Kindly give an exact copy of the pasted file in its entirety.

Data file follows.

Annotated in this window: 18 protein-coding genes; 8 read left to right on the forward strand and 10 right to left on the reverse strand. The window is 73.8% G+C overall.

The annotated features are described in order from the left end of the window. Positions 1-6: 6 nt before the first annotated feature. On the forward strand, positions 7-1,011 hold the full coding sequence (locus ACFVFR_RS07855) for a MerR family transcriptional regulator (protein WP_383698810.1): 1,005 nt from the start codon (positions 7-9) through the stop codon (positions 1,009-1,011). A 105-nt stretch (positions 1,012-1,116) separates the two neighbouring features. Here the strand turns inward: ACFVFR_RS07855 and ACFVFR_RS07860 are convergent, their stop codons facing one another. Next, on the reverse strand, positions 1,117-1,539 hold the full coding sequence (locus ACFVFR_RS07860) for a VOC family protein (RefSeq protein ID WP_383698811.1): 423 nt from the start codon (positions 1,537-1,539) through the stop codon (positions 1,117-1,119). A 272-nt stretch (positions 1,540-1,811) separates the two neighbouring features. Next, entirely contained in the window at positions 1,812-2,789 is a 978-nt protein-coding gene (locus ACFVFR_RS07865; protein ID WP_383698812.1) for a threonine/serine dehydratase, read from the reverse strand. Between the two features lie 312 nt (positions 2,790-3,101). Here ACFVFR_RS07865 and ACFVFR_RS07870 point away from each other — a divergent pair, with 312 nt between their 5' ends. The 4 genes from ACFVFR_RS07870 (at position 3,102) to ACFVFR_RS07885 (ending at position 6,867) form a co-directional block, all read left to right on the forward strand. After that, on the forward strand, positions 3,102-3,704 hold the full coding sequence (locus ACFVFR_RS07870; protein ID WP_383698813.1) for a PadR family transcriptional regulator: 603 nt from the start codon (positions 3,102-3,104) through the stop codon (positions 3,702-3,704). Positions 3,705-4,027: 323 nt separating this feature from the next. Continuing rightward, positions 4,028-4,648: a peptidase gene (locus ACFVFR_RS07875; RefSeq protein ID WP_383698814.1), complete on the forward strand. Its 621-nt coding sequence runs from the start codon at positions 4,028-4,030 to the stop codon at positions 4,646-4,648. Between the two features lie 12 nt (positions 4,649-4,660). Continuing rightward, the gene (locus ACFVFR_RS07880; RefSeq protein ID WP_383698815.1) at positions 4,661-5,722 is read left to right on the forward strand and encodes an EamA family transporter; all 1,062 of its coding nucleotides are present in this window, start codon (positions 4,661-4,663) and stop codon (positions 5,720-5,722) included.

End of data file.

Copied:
Annotated in this window: 18 protein-coding genes; 8 read left to right on the forward strand and 10 right to left on the reverse strand. The window is 73.8% G+C overall.

The annotated features are described in order from the left end of the window. Positions 1-6: 6 nt before the first annotated feature. On the forward strand, positions 7-1,011 hold the full coding sequence (locus ACFVFR_RS07855) for a MerR family transcriptional regulator (protein WP_383698810.1): 1,005 nt from the start codon (positions 7-9) through the stop codon (positions 1,009-1,011). A 105-nt stretch (positions 1,012-1,116) separates the two neighbouring features. Here the strand turns inward: ACFVFR_RS07855 and ACFVFR_RS07860 are convergent, their stop codons facing one another. Next, on the reverse strand, positions 1,117-1,539 hold the full coding sequence (locus ACFVFR_RS07860) for a VOC family protein (RefSeq protein ID WP_383698811.1): 423 nt from the start codon (positions 1,537-1,539) through the stop codon (positions 1,117-1,119). A 272-nt stretch (positions 1,540-1,811) separates the two neighbouring features. Next, entirely contained in the window at positions 1,812-2,789 is a 978-nt protein-coding gene (locus ACFVFR_RS07865; protein ID WP_383698812.1) for a threonine/serine dehydratase, read from the reverse strand. Between the two features lie 312 nt (positions 2,790-3,101). Here ACFVFR_RS07865 and ACFVFR_RS07870 point away from each other — a divergent pair, with 312 nt between their 5' ends. The 4 genes from ACFVFR_RS07870 (at position 3,102) to ACFVFR_RS07885 (ending at position 6,867) form a co-directional block, all read left to right on the forward strand. After that, on the forward strand, positions 3,102-3,704 hold the full coding sequence (locus ACFVFR_RS07870; protein ID WP_383698813.1) for a PadR family transcriptional regulator: 603 nt from the start codon (positions 3,102-3,104) through the stop codon (positions 3,702-3,704). Positions 3,705-4,027: 323 nt separating this feature from the next. Continuing rightward, positions 4,028-4,648: a peptidase gene (locus ACFVFR_RS07875; RefSeq protein ID WP_383698814.1), complete on the forward strand. Its 621-nt coding sequence runs from the start codon at positions 4,028-4,030 to the stop codon at positions 4,646-4,648. Between the two features lie 12 nt (positions 4,649-4,660). Continuing rightward, the gene (locus ACFVFR_RS07880; RefSeq protein ID WP_383698815.1) at positions 4,661-5,722 is read left to right on the forward strand and encodes an EamA family transporter; all 1,062 of its coding nucleotides are present in this window, start codon (positions 4,661-4,663) and stop codon (positions 5,720-5,722) included.